LAHORE, PAKISTAN – Inside a small Lahore courtroom, the packed crowd attending the hearing of a blasphemy case against a Christian pastor is most notable for the absence of hard-line clerics shouting insults and demanding the death penalty.
For years, they would attend such hearings in force, seeking to pressure magistrates to convict and impose the severest sentences on anyone facing what is an incendiary charge in Pakistan.
But one year after the conclusion of the country’s most high-profile blasphemy case and a government crackdown against extremists who exploited it for political ends, the clerics are largely gone.
“Before Asia Bibi, dozens of maulanas (religious scholars) were coming to my hearings,” said the pastor Adnan Prince, who stands accused of desecrating the Koran.
“After that, they didn’t come anymore,” Prince said.
The case of Asia Bibi, a Christian woman sentenced to death for blasphemy in 2010 and acquitted by the Supreme Court in 2018, shone a global spotlight on the use — and abuse — of blasphemy laws in Pakistan.
Her release was pounced on by the hard-line Islamist Tehreek-e-Labaik Pakistan party (Movement at the Service of the Prophet), which was formed five years ago and gained influence by weaponizing the blasphemy issue.
The party spearheaded violent street protests against Bibi’s acquittal and called for the Supreme Court justices to be killed, but crossed the reddest of red lines by urging the overthrow of the country’s powerful army chief.
A government crackdown ensued that netted thousands of TLP loyalists — a move that Prince’s lawyer, Asad Jamal, credits for the absence of the maulanas.
“The voice of the (religious) far right has been muffled,” Jamal said, adding that the crackdown had sent a clear signal to the extremists who abandoned their courtroom lobbying.
But if that lowered the intimidating decibel levels in court, “the feeling of fear is still there” among the magistrates, Jamal stressed.
According to one former judge, magistrates in Pakistan’s lower courts remain very vulnerable to intimidation in blasphemy cases, given that they often live among the communities they serve.
Due to the risk of being labeled blasphemers themselves if they acquit, they tend to “always convict,” said the former judge.
A recent example saw a university professor, Junaid Hafeez, sentenced to death in December for insulting the Prophet Mohammed.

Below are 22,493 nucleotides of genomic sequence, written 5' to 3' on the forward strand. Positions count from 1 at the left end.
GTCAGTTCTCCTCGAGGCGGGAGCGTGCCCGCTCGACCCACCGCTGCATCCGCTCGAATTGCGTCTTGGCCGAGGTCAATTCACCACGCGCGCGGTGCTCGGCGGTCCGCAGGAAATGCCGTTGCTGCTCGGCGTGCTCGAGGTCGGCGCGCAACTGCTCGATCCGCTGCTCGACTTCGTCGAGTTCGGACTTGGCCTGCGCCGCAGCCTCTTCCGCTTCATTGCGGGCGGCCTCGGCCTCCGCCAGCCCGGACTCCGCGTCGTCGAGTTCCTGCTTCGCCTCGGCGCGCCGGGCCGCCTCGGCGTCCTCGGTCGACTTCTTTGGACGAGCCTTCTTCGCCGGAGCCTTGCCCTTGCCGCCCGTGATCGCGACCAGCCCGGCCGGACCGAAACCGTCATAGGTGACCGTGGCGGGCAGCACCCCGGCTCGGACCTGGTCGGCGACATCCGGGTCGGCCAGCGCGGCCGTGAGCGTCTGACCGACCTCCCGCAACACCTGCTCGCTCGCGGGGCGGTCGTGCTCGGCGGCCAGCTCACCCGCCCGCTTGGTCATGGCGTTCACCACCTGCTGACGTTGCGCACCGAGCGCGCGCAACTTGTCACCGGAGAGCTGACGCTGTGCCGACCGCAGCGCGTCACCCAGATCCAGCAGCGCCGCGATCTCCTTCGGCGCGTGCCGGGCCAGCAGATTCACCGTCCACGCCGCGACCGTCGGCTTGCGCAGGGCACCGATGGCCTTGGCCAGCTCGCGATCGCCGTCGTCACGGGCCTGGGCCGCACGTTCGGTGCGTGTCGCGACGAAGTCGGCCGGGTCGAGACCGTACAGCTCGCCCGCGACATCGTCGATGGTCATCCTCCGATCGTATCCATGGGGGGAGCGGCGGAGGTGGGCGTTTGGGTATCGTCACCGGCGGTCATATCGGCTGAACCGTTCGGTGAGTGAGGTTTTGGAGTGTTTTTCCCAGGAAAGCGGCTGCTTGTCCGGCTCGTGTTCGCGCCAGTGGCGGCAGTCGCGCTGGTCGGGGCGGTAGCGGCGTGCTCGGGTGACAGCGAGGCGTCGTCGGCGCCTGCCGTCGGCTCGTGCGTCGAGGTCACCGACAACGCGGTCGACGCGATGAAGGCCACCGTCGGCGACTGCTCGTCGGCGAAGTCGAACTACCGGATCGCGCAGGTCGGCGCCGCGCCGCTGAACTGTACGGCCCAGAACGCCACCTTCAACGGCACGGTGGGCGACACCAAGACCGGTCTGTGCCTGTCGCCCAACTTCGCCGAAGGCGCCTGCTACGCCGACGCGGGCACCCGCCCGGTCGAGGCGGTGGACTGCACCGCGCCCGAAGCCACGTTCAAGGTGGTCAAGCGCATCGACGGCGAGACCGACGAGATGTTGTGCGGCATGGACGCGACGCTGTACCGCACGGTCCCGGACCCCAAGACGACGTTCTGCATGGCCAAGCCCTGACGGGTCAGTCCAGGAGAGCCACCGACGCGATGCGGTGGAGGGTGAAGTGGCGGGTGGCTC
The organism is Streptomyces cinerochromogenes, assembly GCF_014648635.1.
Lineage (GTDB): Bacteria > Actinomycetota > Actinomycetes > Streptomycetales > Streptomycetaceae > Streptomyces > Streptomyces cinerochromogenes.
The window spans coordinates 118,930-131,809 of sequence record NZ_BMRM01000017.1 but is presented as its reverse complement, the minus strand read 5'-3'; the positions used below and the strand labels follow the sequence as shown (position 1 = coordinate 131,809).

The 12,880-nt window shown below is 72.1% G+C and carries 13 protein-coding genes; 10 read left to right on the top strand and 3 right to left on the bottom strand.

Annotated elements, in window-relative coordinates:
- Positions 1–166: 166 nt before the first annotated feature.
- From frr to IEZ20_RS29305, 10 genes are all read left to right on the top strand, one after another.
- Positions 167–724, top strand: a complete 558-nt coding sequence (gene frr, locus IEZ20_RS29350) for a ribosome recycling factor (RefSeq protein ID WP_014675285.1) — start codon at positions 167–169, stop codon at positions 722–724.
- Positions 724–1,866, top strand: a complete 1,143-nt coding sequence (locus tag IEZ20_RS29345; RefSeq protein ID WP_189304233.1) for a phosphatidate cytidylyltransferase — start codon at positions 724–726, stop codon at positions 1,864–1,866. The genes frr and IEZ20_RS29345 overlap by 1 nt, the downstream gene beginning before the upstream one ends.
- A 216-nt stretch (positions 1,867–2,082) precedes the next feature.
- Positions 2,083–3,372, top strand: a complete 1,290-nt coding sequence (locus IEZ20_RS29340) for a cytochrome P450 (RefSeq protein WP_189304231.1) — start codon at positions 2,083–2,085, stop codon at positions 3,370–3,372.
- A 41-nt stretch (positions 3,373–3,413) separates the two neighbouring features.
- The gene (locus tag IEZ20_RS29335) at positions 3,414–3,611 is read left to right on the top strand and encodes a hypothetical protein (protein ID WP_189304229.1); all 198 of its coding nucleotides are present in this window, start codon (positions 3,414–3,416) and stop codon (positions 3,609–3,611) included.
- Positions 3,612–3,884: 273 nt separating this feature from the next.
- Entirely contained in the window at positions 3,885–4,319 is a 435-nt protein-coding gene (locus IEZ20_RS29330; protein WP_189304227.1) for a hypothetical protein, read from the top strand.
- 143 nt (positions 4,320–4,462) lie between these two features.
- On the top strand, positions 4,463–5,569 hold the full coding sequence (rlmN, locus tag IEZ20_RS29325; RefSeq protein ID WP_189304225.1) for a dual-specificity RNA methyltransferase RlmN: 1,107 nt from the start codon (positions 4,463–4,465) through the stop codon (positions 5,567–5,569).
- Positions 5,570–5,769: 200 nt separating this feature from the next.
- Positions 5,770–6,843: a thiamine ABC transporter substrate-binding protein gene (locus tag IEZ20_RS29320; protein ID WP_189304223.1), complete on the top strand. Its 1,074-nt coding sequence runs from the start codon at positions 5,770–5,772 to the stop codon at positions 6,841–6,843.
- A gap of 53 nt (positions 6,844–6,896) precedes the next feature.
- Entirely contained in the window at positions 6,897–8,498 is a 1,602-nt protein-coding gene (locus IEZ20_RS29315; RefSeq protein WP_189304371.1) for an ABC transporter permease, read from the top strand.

Given that the first lawyer who agreed to represent Hafeez was murdered, his family argued there was never any prospect of receiving a fair hearing.
“Could any judge in such circumstances take the risk of doing justice?” they said in a statement.
Condemning the sentence, the Human Rights Commission of Pakistan said blasphemy laws continued to be “heavily misused” and the judicial process was “ridden by delays and pressures at the level of the lower judiciary.”
The contention that many guilty rulings by magistrates in blasphemy cases are flawed has been borne out by the significant number that are overturned on appeal by higher courts.
But Pakistan’s clogged justice system means the appeal process can take years.
Last September, the Supreme Court acquitted Wajih-ul-Hassan after he had spent 18 years on death row for allegedly insulting the prophet.
And even after release from prison, freedom is a relative term when it comes to allegations of blasphemy and the vigilante violence that often surrounds them.
“In many people’s minds, even though he’s been acquitted, he’s still guilty,” said his lawyer, Nadeem Anthony. “So he has to live in hiding.”
The communities most at threat from abuses of the blasphemy law are religious minorities, including the Ahmadi sect, whose belief in a prophet after Mohammed is viewed as heresy by most mainstream Muslims.
“The vulnerability is still there and it is going to remain as long as the law is there and people accept its legitimacy,” said a spokesman for the sect, Usman Ahmad.
Blasphemy is a hugely inflammatory charge in Pakistan. Merely suggesting reform of the law can trigger violence, most notably in the case of Salmaan Taseer, the governor of Pakistan’s most populous province, who was shot dead by his own bodyguard in 2011.
Hanged four years ago, the bodyguard was hailed as a martyr by his supporters, who built a popular shrine in his memory on the outskirts of Islamabad.
No wonder then that politicians are mostly extremely reluctant to speak out against any aspect of the blasphemy law, and Prime Minister Imran Khan notably voiced his full support for the legislation during his successful 2018 election campaign.
Defending itself against accusations of pandering to extremists, the government points to the support it gave Asia Bibi after her acquittal, despite the intense pressure brought by groups like the TLP.
Bibi left Pakistan for a new life in Canada in May last year.
Extremists represent just “one percent” of the Pakistani population, insisted government spokeswoman Firdous Ashiq Awan.
“A minority of people can’t reflect the mindset of a society,” she said.
Nevertheless, the TLP secured more than 2.2 million votes in the 2018 general elections and is hopeful of winning seats in local polls later this year.
The party demonstrated its influence last month by successfully blocking the release of a new film by prominent director Sarmad Khosat on the grounds that it contained blasphemous content.
“Blasphemy is a point through which we attract people,” Rehman Ali Tarar, a prospective TLP candidate, said at a recent rally with thousands of party supporters in Lahore.
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